Editorial - Pleasant Ride With No Risk



            First, I extend an apology to the Israel Railway’s Public Relations Officer, for ignoring the absolute veto he has placed on photographing Israel’s new train stations without his explicit permission. I simply didn’t grasp that a public official has the power to dictate whether or not I am allowed to present an architectural work. However, some of the following may compensate for my violating his orders.


            I am willing to bet that not many readers are aware that the new Cesarea train station is in fact in Pardes Hanna, a town to the east completely unrelated to the supposed destination.  I too was unaware of this until architect Shaul Spitz, who planned the station, notified me that it was up and running. Not unreasonably, I decided the best and safest way to visit would be by train. After a week of mental preparation (my last train journey being on the decrepit London Tube), I dressed for the occasion, took my camera, and drove my car to the Herzylia train station (the only one in the country still to be upgraded).


            Within a few short minutes I found myself on a surprisingly clean and air-conditioned train. As we sailed smoothly and quietly along, I enoyed the still-pastoral view. No traffic jams, no honking horns, and no aggression. Once in a while, a friendly ticketmaster would pass by, then a polite ice-cream vendor and even a sandwich seller who took the time to explain exactly what each fresh roll contained. Enjoying every moment, all too soon my voyage was interrupted by the pleasant voice of the ‘Captain’ declaring, 'Next station Cesarea – please make sure you have not left anything behind.”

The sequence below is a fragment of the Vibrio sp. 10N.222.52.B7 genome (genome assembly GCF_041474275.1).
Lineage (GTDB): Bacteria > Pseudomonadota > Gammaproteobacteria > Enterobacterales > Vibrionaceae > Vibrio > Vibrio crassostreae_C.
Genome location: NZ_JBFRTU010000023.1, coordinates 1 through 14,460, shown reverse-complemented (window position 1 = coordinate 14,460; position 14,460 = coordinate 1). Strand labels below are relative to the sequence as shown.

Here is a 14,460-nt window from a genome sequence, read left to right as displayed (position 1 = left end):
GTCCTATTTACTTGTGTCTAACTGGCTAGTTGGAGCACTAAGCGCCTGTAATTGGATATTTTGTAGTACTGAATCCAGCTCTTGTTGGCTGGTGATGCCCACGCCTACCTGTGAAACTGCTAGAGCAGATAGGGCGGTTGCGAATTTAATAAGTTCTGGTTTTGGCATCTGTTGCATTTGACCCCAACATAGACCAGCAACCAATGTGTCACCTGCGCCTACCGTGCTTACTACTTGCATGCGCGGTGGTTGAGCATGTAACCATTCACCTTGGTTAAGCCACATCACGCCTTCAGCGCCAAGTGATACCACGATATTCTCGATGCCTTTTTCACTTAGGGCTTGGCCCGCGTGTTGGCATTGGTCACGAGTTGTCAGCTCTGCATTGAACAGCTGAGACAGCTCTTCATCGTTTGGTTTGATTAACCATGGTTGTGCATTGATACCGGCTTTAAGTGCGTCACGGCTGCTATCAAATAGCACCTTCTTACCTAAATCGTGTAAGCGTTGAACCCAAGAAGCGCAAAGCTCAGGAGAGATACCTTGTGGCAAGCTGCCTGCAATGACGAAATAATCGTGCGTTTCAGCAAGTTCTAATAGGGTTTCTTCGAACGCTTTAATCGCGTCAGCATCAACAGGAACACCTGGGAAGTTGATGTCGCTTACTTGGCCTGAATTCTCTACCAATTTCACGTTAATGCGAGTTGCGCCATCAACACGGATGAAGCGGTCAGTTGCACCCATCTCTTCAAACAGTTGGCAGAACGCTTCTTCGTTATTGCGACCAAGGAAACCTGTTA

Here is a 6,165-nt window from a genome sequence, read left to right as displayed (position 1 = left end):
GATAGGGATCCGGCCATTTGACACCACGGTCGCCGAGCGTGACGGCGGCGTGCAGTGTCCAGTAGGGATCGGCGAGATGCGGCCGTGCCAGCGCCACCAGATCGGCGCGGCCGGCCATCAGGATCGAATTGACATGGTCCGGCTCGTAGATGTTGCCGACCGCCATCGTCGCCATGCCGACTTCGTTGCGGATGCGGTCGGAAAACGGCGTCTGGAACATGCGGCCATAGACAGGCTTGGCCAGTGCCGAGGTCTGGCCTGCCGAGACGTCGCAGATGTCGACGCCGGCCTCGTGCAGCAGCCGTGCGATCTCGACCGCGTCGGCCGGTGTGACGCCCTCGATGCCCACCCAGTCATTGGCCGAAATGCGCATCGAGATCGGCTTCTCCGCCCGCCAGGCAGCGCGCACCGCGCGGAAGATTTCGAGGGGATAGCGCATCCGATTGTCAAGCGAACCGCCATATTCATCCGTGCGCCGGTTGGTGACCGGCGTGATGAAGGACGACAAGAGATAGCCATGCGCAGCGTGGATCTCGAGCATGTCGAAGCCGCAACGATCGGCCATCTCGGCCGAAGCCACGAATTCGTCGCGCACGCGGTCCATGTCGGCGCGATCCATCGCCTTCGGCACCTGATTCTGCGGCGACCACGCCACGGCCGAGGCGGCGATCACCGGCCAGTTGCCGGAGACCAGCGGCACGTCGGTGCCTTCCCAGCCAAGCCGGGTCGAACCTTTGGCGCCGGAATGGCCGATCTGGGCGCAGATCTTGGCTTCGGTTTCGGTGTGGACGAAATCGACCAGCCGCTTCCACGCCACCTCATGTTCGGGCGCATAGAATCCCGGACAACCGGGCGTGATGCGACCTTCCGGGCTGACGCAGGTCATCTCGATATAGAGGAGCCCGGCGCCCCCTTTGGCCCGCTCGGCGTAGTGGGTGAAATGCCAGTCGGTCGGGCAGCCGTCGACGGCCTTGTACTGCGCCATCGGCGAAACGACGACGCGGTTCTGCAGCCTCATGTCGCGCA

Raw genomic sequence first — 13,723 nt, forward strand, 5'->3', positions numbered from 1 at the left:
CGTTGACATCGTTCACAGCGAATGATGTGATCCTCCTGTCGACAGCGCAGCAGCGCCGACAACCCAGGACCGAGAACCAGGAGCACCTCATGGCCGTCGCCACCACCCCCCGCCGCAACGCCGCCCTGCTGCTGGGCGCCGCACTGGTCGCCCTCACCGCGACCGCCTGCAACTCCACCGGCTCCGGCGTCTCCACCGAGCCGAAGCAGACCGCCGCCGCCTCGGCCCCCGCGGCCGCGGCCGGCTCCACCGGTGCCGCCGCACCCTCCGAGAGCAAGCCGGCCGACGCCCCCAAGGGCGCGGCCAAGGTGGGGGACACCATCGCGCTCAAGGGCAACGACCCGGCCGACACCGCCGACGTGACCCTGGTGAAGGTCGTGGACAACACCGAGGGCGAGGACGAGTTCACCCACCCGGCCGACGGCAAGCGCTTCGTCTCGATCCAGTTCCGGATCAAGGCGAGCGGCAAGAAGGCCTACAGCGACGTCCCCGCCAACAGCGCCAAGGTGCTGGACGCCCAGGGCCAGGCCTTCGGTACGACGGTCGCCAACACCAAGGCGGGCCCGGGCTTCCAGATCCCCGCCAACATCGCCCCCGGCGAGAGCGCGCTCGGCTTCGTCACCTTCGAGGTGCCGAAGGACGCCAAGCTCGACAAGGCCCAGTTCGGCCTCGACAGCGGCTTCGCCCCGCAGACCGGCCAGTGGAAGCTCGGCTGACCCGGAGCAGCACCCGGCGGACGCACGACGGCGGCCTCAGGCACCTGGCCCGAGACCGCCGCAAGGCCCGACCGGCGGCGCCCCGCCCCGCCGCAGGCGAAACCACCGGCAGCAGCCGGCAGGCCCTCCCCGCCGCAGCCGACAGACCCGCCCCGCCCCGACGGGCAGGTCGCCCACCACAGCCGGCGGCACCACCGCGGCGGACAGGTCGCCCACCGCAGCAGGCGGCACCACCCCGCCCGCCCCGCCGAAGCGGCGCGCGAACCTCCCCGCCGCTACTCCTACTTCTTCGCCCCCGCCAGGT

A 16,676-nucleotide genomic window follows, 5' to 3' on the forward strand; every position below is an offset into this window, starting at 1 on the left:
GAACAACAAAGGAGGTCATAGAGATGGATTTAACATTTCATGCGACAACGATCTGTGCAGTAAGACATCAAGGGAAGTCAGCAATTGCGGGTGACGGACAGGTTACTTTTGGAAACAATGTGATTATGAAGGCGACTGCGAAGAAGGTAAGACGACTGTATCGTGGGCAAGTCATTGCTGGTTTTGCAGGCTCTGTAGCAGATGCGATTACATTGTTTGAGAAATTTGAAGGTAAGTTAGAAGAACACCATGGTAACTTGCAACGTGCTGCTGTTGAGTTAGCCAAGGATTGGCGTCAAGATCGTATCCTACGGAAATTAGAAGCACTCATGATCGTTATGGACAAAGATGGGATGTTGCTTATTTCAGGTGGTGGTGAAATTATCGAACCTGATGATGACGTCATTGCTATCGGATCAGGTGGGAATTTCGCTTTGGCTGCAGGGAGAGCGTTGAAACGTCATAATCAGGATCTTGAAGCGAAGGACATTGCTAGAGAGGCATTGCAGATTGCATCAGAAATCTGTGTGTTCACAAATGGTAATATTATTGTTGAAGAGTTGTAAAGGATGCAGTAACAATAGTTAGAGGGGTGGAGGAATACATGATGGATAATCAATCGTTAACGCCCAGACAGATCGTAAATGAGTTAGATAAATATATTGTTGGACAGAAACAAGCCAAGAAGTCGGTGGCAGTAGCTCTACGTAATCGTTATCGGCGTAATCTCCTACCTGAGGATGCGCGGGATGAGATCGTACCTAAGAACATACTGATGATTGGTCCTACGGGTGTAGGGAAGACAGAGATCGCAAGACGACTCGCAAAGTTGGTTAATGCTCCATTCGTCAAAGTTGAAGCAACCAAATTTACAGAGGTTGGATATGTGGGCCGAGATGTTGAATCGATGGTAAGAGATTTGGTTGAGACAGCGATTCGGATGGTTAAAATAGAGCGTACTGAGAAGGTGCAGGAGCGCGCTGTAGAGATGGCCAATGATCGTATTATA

Disembarking at “Caesarea” but finding myself miles inland in Pardes Hanna, I soon engaged in lively debate with the station security officer. He was determined to prevent my photographing the new station in order to ornament this important message. Ignoring his insistence that “It is forbidden by The Public Relations Officer to photograph,” and 'You Israelis never understand anything the first time you are told,” I did my job and took the return train to Herzliya.


            Still under the influence of this magic, I thought how different the whole country would look if The Public Relations Officer would take each member of parliament, the ministers, their office managers, their families, and other hangers-on, for a ride on the country’s best kept secret. Maybe then, we’d see more trains and fewer cars, and perhaps even find the sort of peace of mind that today we have to travel abroad for.


            P.S. One more mystery: how come Israeli trains drive on the left side of the track - fifty years after the British packed up and left. Perhaps The Public Relations Officer can explain.


Architect Ami Ran

חזרה לגליון 46    back to issue 46